Thursday, November 13, 2008

The Curious Thing about DNA

Curiosity is a willing, a proud, and an eager confession of ignorance. ~S. Leonard Rubinstein, Writing: A Habit of Mind

There has been talk going around the Internet of the need for me to DNA Argo, to satisfy others curiosity. I for one am here to say, not ever going to happen!

The following are direct quotes posted on the Internet that are directly related to the subject of DNA from Argo, and my decision not to submit samples of hair for DNA.

"I would be very curious myself to know if he indeed was your stallions sire"

"I'm just very curious and interested in this...I also wonder why you wouldn't have any intention of DNA testing him. Is it just because you cannot yet get hair pulled? I had my mare done.... she is a matriarch in the Kigers and has quite a history. I think she deserves to have her DNA on file for comparison reasons even though I do not expect to get any foals from her. Who knows how many babies she had out there in the wild?"

"I also hope that you might consider DNA testing at some point in the future. It might just provide clues about Kiger herd behavior, history and gentic influences may advance inclusion of grey in the registries. There have been several noteable greys in the breed, and they deserve recognition for their contributions."

My thoughts on the matter of DNA are: it is an invaluable tool to a breeder, whether it is to determine color markers or to verify parentage, this is in my opinion, is the only reason to DNA a horse. As far as the Wild Kiger herds are concerned: they are wild, part of the beauty of owning a mustang is the unknown parentage. Further, I have no plans of breeding Kiger Mustangs so therefore there is no need to DNA Argo. I have no care as to what his parentage is or what he possibly sired. I just truly want to give him a place in the world where he has no worries and can enjoy a peaceful, quiet retirement and be where he is truly appreciated for what he is; a senior aged wild Kiger Mustang. His color is what attracted me to him, when others scoffed at it, and then his soulful eyes pulled me in further.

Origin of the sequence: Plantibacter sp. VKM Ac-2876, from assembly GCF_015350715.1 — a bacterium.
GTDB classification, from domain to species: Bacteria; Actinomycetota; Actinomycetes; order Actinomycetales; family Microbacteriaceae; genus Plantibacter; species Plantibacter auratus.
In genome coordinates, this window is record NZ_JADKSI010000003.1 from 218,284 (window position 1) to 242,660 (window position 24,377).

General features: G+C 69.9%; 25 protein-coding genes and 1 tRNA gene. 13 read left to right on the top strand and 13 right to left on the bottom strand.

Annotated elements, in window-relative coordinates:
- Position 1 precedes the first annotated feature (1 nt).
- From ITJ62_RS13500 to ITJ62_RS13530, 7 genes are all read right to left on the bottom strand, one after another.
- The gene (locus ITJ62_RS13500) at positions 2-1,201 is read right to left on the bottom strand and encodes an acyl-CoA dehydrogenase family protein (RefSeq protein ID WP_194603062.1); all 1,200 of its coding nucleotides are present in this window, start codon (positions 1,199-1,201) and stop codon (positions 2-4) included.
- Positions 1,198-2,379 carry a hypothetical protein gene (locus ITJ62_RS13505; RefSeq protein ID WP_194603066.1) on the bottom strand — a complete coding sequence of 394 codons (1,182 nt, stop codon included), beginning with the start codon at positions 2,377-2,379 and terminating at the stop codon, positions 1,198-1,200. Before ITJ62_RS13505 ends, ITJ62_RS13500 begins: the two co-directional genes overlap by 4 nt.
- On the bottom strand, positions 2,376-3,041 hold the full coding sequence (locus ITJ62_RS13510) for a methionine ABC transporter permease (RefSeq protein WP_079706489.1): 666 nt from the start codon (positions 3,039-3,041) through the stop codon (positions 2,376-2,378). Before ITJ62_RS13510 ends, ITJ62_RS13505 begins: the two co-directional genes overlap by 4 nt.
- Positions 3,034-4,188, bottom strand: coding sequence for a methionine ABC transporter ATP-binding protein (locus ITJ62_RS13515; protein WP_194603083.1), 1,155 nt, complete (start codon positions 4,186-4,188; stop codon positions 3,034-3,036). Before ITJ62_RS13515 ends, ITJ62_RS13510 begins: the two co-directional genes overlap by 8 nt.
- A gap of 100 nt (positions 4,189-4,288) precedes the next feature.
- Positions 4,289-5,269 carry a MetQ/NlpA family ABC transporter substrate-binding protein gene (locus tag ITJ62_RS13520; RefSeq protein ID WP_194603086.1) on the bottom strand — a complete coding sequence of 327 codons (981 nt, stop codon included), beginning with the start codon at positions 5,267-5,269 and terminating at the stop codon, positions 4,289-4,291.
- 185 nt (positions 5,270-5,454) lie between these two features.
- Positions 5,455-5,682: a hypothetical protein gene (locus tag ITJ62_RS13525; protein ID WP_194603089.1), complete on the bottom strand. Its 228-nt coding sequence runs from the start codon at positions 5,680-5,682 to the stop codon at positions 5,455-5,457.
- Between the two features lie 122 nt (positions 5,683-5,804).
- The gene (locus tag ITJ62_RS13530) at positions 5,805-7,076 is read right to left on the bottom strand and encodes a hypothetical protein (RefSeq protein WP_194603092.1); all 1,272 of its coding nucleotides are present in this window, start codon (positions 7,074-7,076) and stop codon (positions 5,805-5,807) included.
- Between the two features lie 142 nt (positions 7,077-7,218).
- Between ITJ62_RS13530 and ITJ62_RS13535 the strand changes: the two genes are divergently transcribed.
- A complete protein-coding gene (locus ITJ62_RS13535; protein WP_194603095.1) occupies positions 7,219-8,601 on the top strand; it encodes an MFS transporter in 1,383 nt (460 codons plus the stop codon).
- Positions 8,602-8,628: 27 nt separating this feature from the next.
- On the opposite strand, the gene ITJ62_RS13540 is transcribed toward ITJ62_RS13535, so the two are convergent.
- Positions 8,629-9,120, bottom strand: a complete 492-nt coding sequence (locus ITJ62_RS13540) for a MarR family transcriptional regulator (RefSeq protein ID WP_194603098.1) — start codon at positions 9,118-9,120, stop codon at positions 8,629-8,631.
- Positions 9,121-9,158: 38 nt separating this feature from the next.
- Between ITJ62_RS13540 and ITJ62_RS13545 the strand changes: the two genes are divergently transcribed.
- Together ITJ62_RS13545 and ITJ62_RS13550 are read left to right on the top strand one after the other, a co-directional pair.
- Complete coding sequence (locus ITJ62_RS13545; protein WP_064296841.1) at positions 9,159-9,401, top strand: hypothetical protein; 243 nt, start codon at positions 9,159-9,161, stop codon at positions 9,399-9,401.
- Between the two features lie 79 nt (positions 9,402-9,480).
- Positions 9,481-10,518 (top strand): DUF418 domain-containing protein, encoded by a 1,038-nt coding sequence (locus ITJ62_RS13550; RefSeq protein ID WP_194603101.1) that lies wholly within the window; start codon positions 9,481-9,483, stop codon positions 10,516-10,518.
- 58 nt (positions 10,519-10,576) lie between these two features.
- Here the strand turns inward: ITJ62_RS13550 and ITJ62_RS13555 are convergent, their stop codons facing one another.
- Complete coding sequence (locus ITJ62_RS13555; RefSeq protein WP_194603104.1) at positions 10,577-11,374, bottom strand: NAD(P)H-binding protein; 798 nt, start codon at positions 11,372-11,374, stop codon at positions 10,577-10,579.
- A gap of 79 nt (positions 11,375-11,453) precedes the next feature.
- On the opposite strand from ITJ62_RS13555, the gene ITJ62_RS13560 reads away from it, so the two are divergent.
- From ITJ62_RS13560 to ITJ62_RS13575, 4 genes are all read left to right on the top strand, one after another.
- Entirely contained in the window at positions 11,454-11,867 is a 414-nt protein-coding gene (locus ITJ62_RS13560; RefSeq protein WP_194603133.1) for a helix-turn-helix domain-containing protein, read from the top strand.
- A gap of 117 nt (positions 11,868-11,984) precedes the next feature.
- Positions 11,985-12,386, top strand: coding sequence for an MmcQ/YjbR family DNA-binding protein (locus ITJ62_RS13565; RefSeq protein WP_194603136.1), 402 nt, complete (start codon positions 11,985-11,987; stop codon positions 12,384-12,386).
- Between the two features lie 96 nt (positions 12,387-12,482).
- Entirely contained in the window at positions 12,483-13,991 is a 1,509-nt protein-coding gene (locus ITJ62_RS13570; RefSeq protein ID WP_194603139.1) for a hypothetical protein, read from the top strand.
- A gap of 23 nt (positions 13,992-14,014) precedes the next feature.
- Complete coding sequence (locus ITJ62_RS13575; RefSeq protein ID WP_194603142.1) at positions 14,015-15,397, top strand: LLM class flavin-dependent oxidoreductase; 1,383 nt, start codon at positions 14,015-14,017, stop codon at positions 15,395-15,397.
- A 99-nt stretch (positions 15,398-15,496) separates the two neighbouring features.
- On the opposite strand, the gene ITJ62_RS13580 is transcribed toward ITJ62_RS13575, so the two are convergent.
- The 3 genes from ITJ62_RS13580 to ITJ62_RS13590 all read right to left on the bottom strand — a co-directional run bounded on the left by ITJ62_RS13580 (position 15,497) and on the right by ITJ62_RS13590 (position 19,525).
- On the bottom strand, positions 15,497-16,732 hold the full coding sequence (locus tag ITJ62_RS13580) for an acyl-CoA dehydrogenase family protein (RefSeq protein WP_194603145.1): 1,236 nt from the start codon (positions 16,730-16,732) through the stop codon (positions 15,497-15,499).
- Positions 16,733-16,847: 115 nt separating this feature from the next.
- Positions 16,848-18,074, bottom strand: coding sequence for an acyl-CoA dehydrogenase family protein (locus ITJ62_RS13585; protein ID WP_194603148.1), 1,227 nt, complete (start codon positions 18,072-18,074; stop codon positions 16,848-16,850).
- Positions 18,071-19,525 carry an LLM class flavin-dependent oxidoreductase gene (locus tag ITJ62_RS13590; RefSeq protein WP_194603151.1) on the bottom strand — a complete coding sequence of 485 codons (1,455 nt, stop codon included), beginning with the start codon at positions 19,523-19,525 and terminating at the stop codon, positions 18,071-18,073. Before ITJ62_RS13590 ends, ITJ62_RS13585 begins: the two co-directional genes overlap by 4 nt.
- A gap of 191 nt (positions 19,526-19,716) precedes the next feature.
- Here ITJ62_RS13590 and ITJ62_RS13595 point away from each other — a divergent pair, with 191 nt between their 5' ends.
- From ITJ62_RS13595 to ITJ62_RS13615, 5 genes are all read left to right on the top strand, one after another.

The world is full of fools and faint hearts; and yet everyone has courage enough to bear the misfortunes, and wisdom enough to manage the affairs, of his neighbor. ~Benjamin Franklin

The history of Argo that has been told to me thus far has been extremely interesting. Stories of the "Gray Ghost" abound in Oregon. Does his DNA have anything to do with that lore, absolutely not, so why on earth would I feel that pulling some hair would somehow complete me or complete Argo? Do you think he really cares? Why does Argo need to be put out there for dissection into an already hugely conflicted Kiger community? I have no desire to enter that arena. I have enough drama in my life as it is and I do not need to invite more of it into my life. The Kiger Mustangs never asked for or wanted the spectacle that surrounds them. Seven separate registries represent a breed of I believe less than 1500 horses. Why do you ask? Got me, no one can seem to agree on anything. Most of the Kiger registries will not even accept Argo, purely based on the fact that he is gray. The KMA though has accepted horses for registry whom aren't even Kigers, who were not born on Riddle or Kiger Mountain, but elsewhere, some even from states other than Oregon, because they had the desired color and markings. Go DNA those horses and find out who their parents were. The KMA is one of the registries who would refuse Argo registry solely based on his color. From their website: